Consider these two passages. The first is from the Nicomachean Ethics, Book II, chapter 6; the second from Matthew 7:13-14.
Again, it is possible to fail in many ways (for evil belongs to the class of the unlimited, as the Pythagoreans conjectured, and good to that of the limited), while to succeed is possible only in one way (for which reason also one is easy and the other difficult- to miss the mark easy, to hit it difficult); for these reasons also, then, excess and defect are characteristic of vice, and the mean of virtue; For men are good in but one way, but bad in many.
“Enter through the narrow gate. For wide is the gate and broad is the road that leads to destruction, and many enter through it. But small is the gate and narrow the road that leads to life, and only a few find it.
Now lets do a similar exercise with these two. The first from the Nicomachean Ethics, Book II, chapter 9; the second is an internet summary of Buddhist thinking. (Sorry, no time to find something from the Dhammapada.)
That moral virtue is a mean, then, and in what sense it is so, and that it is a mean between two vices, the one involving excess, the other deficiency, and that it is such because its character is to aim at what is intermediate in passions and in actions, has been sufficiently stated. Hence also it is no easy task to be good. For in everything it is no easy task to find the middle, e.g. to find the middle of a circle is not for every one but for him who knows; so, too, any one can get angry- that is easy- or give or spend money; but to do this to the right person, to the right extent, at the right time, with the right motive, and in the right way, that is not for every one, nor is it easy; wherefore goodness is both rare and laudable and noble.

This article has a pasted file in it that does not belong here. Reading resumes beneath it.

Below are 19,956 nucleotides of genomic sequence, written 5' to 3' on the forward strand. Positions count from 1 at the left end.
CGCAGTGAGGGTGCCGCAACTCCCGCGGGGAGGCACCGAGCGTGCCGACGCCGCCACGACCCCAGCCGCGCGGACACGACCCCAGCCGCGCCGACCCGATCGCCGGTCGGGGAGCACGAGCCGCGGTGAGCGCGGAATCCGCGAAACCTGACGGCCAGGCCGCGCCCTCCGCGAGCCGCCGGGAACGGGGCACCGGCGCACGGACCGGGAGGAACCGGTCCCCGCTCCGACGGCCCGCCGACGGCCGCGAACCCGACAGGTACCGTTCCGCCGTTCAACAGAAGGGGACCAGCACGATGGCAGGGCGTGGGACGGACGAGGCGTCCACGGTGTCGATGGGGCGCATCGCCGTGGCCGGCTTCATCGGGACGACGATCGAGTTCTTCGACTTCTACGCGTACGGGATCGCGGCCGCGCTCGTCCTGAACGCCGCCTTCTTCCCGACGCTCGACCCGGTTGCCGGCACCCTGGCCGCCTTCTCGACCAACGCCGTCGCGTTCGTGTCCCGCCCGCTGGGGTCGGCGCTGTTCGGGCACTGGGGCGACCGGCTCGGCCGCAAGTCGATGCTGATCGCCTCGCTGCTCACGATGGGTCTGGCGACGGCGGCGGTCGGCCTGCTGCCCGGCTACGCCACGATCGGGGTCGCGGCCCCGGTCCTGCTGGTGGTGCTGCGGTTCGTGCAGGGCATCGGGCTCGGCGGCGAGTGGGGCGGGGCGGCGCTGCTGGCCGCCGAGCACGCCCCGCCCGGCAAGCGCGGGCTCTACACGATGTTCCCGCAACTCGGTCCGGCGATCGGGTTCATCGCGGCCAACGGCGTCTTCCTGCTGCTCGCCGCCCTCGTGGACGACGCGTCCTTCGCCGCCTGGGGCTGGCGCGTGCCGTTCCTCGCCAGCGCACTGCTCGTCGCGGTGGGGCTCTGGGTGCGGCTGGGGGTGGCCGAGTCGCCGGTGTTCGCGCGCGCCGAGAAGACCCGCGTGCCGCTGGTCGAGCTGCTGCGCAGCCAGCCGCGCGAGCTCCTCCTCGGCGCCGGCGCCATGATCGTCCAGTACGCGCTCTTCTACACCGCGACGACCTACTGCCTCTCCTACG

The Buddha claimed that the practices he advocated in the quest for enlightenment avoided the extremes of sensual self-indulgence on the one hand and self-mortification on the other and thus he gave his Noble Eightfold Path the alternative name of the Middle Way. (Majjhima patipada).
A similar comparison is frequently done with the teachings of Buddha and Christ. What explanation do we have for this other than one being directly influenced by the other? The teachings of Jesus might have been influenced by Hellenistic culture, and certainly the version of those teachings recorded in the Gospels was. But, I don’t think there is any reason to believe that Buddhism influenced Aristotle.
Is the best explanation that they were all providing wisdom on the human condition, and there are certain universal truths about how to live life in the best way?
2 replies on “Shared Wisdom”
Great post. I believe in absolute truth, and that such truth can be discovered or revealed. I love this scripture from our Doctrine & Covenants 109:118: "And as all have not faith, seek ye diligently and teach one another words of wisdom; yea, seek ye out of the best books words of wisdom; seek learning, even by study and also by faith."
What a beautiful passage! Thanks, Derek.